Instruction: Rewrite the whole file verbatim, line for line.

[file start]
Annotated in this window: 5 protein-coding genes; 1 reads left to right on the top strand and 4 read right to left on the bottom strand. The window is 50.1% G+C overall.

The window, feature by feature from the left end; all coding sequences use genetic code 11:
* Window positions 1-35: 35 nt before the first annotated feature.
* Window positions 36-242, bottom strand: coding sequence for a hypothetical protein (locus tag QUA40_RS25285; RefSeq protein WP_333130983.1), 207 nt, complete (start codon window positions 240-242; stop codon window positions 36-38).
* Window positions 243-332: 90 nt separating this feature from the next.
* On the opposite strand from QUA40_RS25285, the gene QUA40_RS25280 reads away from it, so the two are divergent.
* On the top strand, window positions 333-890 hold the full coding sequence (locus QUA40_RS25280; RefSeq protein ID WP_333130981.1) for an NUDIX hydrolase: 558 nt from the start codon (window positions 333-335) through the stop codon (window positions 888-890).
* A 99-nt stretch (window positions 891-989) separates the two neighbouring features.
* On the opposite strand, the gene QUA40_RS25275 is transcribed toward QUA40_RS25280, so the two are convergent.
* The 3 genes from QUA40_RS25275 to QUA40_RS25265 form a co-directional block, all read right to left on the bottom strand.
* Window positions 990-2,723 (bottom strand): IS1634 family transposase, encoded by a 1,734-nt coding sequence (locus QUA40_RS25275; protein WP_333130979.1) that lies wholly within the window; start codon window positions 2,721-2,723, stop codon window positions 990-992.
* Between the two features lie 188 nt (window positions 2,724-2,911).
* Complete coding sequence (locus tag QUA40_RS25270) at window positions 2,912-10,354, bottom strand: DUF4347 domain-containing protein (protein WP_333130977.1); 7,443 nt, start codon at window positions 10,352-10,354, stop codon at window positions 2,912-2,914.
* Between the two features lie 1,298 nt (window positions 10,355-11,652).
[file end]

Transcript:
Annotated in this window: 5 protein-coding genes; 1 reads left to right on the top strand and 4 read right to left on the bottom strand. The window is 50.1% G+C overall.

The window, feature by feature from the left end; all coding sequences use genetic code 11:
* Window positions 1-35: 35 nt before the first annotated feature.
* Window positions 36-242, bottom strand: coding sequence for a hypothetical protein (locus tag QUA40_RS25285; RefSeq protein WP_333130983.1), 207 nt, complete (start codon window positions 240-242; stop codon window positions 36-38).
* Window positions 243-332: 90 nt separating this feature from the next.
* On the opposite strand from QUA40_RS25285, the gene QUA40_RS25280 reads away from it, so the two are divergent.
* On the top strand, window positions 333-890 hold the full coding sequence (locus QUA40_RS25280; RefSeq protein ID WP_333130981.1) for an NUDIX hydrolase: 558 nt from the start codon (window positions 333-335) through the stop codon (window positions 888-890).
* A 99-nt stretch (window positions 891-989) separates the two neighbouring features.
* On the opposite strand, the gene QUA40_RS25275 is transcribed toward QUA40_RS25280, so the two are convergent.
* The 3 genes from QUA40_RS25275 to QUA40_RS25265 form a co-directional block, all read right to left on the bottom strand.
* Window positions 990-2,723 (bottom strand): IS1634 family transposase, encoded by a 1,734-nt coding sequence (locus QUA40_RS25275; protein WP_333130979.1) that lies wholly within the window; start codon window positions 2,721-2,723, stop codon window positions 990-992.
* Between the two features lie 188 nt (window positions 2,724-2,911).
* Complete coding sequence (locus tag QUA40_RS25270) at window positions 2,912-10,354, bottom strand: DUF4347 domain-containing protein (protein WP_333130977.1); 7,443 nt, start codon at window positions 10,352-10,354, stop codon at window positions 2,912-2,914.
* Between the two features lie 1,298 nt (window positions 10,355-11,652).